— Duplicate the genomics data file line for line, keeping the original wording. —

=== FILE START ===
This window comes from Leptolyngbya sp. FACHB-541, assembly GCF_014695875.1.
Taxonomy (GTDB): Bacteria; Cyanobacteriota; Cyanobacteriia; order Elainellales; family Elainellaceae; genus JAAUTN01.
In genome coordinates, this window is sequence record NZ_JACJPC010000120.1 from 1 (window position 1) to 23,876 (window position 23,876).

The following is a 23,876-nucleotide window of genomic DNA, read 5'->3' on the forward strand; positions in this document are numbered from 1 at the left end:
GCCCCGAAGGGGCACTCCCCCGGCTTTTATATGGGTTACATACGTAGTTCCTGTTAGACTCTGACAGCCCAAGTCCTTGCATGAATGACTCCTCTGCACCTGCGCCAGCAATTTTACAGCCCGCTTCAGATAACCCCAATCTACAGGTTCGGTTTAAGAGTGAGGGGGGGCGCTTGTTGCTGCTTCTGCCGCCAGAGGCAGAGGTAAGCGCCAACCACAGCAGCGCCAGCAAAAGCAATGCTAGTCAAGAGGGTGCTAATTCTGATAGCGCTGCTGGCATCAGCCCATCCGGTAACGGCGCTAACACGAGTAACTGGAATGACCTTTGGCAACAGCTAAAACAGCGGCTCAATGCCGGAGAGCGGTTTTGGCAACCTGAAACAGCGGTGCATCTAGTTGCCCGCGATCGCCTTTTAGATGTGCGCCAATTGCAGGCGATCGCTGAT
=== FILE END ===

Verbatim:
This window comes from Leptolyngbya sp. FACHB-541, assembly GCF_014695875.1.
Taxonomy (GTDB): Bacteria; Cyanobacteriota; Cyanobacteriia; order Elainellales; family Elainellaceae; genus JAAUTN01.
In genome coordinates, this window is sequence record NZ_JACJPC010000120.1 from 1 (window position 1) to 23,876 (window position 23,876).

The following is a 23,876-nucleotide window of genomic DNA, read 5'->3' on the forward strand; positions in this document are numbered from 1 at the left end:
GCCCCGAAGGGGCACTCCCCCGGCTTTTATATGGGTTACATACGTAGTTCCTGTTAGACTCTGACAGCCCAAGTCCTTGCATGAATGACTCCTCTGCACCTGCGCCAGCAATTTTACAGCCCGCTTCAGATAACCCCAATCTACAGGTTCGGTTTAAGAGTGAGGGGGGGCGCTTGTTGCTGCTTCTGCCGCCAGAGGCAGAGGTAAGCGCCAACCACAGCAGCGCCAGCAAAAGCAATGCTAGTCAAGAGGGTGCTAATTCTGATAGCGCTGCTGGCATCAGCCCATCCGGTAACGGCGCTAACACGAGTAACTGGAATGACCTTTGGCAACAGCTAAAACAGCGGCTCAATGCCGGAGAGCGGTTTTGGCAACCTGAAACAGCGGTGCATCTAGTTGCCCGCGATCGCCTTTTAGATGTGCGCCAATTGCAGGCGATCGCTGAT